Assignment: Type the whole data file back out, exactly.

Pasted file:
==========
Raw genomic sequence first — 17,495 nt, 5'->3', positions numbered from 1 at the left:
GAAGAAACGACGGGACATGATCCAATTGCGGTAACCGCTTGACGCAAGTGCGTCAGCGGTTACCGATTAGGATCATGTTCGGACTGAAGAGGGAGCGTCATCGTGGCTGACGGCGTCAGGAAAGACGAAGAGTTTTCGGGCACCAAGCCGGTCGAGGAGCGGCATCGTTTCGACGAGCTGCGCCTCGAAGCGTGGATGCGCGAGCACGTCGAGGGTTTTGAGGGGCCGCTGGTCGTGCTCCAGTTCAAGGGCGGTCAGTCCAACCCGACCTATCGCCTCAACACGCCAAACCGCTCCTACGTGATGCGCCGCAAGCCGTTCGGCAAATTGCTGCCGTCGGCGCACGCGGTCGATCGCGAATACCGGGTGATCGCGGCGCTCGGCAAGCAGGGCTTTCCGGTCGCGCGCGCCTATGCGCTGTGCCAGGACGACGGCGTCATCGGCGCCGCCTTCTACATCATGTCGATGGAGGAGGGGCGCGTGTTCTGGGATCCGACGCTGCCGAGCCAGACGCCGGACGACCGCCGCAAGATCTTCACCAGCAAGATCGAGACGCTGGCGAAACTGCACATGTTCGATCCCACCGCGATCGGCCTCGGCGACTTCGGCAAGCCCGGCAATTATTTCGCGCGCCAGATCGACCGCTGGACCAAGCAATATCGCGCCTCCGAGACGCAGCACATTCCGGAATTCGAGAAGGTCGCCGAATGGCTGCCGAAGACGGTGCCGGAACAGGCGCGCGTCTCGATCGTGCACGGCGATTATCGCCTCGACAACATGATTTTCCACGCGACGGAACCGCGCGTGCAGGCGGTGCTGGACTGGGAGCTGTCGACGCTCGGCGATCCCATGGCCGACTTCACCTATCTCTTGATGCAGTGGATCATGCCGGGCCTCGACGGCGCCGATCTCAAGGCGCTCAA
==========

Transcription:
Raw genomic sequence first — 17,495 nt, 5'->3', positions numbered from 1 at the left:
GAAGAAACGACGGGACATGATCCAATTGCGGTAACCGCTTGACGCAAGTGCGTCAGCGGTTACCGATTAGGATCATGTTCGGACTGAAGAGGGAGCGTCATCGTGGCTGACGGCGTCAGGAAAGACGAAGAGTTTTCGGGCACCAAGCCGGTCGAGGAGCGGCATCGTTTCGACGAGCTGCGCCTCGAAGCGTGGATGCGCGAGCACGTCGAGGGTTTTGAGGGGCCGCTGGTCGTGCTCCAGTTCAAGGGCGGTCAGTCCAACCCGACCTATCGCCTCAACACGCCAAACCGCTCCTACGTGATGCGCCGCAAGCCGTTCGGCAAATTGCTGCCGTCGGCGCACGCGGTCGATCGCGAATACCGGGTGATCGCGGCGCTCGGCAAGCAGGGCTTTCCGGTCGCGCGCGCCTATGCGCTGTGCCAGGACGACGGCGTCATCGGCGCCGCCTTCTACATCATGTCGATGGAGGAGGGGCGCGTGTTCTGGGATCCGACGCTGCCGAGCCAGACGCCGGACGACCGCCGCAAGATCTTCACCAGCAAGATCGAGACGCTGGCGAAACTGCACATGTTCGATCCCACCGCGATCGGCCTCGGCGACTTCGGCAAGCCCGGCAATTATTTCGCGCGCCAGATCGACCGCTGGACCAAGCAATATCGCGCCTCCGAGACGCAGCACATTCCGGAATTCGAGAAGGTCGCCGAATGGCTGCCGAAGACGGTGCCGGAACAGGCGCGCGTCTCGATCGTGCACGGCGATTATCGCCTCGACAACATGATTTTCCACGCGACGGAACCGCGCGTGCAGGCGGTGCTGGACTGGGAGCTGTCGACGCTCGGCGATCCCATGGCCGACTTCACCTATCTCTTGATGCAGTGGATCATGCCGGGCCTCGACGGCGCCGATCTCAAGGCGCTCAA